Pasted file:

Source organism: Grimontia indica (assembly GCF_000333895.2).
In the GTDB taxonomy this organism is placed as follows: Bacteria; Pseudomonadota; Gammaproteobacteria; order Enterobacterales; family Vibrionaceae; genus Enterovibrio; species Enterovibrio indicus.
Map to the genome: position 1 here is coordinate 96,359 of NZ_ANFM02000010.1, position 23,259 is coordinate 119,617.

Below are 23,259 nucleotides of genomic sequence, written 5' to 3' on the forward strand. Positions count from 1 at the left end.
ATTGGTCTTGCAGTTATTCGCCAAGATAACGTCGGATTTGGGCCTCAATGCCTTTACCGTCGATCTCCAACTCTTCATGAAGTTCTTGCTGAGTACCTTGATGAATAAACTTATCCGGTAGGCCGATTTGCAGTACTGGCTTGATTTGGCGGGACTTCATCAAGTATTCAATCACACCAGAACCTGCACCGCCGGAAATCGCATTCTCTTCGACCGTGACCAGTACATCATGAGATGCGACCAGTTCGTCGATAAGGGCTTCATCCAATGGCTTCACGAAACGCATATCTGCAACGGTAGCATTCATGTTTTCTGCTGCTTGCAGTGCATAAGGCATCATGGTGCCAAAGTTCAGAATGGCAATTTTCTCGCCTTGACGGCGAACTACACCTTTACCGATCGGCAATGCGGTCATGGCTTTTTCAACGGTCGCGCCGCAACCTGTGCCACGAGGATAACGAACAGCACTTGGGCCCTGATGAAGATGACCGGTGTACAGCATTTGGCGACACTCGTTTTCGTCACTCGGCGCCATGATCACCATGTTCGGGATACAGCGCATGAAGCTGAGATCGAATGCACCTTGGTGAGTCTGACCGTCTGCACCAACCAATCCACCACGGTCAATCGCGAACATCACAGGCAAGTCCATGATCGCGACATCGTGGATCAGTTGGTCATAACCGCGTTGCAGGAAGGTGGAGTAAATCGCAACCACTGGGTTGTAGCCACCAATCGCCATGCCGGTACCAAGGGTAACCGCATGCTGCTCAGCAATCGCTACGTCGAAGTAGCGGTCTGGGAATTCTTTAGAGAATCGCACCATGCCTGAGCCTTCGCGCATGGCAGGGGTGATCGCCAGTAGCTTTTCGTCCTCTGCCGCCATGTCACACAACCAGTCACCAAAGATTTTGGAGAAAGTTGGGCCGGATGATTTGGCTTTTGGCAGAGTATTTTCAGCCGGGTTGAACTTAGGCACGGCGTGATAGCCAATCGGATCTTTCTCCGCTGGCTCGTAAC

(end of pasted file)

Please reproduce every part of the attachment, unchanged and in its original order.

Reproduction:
Source organism: Grimontia indica (assembly GCF_000333895.2).
In the GTDB taxonomy this organism is placed as follows: Bacteria; Pseudomonadota; Gammaproteobacteria; order Enterobacterales; family Vibrionaceae; genus Enterovibrio; species Enterovibrio indicus.
Map to the genome: position 1 here is coordinate 96,359 of NZ_ANFM02000010.1, position 23,259 is coordinate 119,617.

Below are 23,259 nucleotides of genomic sequence, written 5' to 3' on the forward strand. Positions count from 1 at the left end.
ATTGGTCTTGCAGTTATTCGCCAAGATAACGTCGGATTTGGGCCTCAATGCCTTTACCGTCGATCTCCAACTCTTCATGAAGTTCTTGCTGAGTACCTTGATGAATAAACTTATCCGGTAGGCCGATTTGCAGTACTGGCTTGATTTGGCGGGACTTCATCAAGTATTCAATCACACCAGAACCTGCACCGCCGGAAATCGCATTCTCTTCGACCGTGACCAGTACATCATGAGATGCGACCAGTTCGTCGATAAGGGCTTCATCCAATGGCTTCACGAAACGCATATCTGCAACGGTAGCATTCATGTTTTCTGCTGCTTGCAGTGCATAAGGCATCATGGTGCCAAAGTTCAGAATGGCAATTTTCTCGCCTTGACGGCGAACTACACCTTTACCGATCGGCAATGCGGTCATGGCTTTTTCAACGGTCGCGCCGCAACCTGTGCCACGAGGATAACGAACAGCACTTGGGCCCTGATGAAGATGACCGGTGTACAGCATTTGGCGACACTCGTTTTCGTCACTCGGCGCCATGATCACCATGTTCGGGATACAGCGCATGAAGCTGAGATCGAATGCACCTTGGTGAGTCTGACCGTCTGCACCAACCAATCCACCACGGTCAATCGCGAACATCACAGGCAAGTCCATGATCGCGACATCGTGGATCAGTTGGTCATAACCGCGTTGCAGGAAGGTGGAGTAAATCGCAACCACTGGGTTGTAGCCACCAATCGCCATGCCGGTACCAAGGGTAACCGCATGCTGCTCAGCAATCGCTACGTCGAAGTAGCGGTCTGGGAATTCTTTAGAGAATCGCACCATGCCTGAGCCTTCGCGCATGGCAGGGGTGATCGCCAGTAGCTTTTCGTCCTCTGCCGCCATGTCACACAACCAGTCACCAAAGATTTTGGAGAAAGTTGGGCCGGATGATTTGGCTTTTGGCAGAGTATTTTCAGCCGGGTTGAACTTAGGCACGGCGTGATAGCCAATCGGATCTTTCTCCGCTGGCTCGTAAC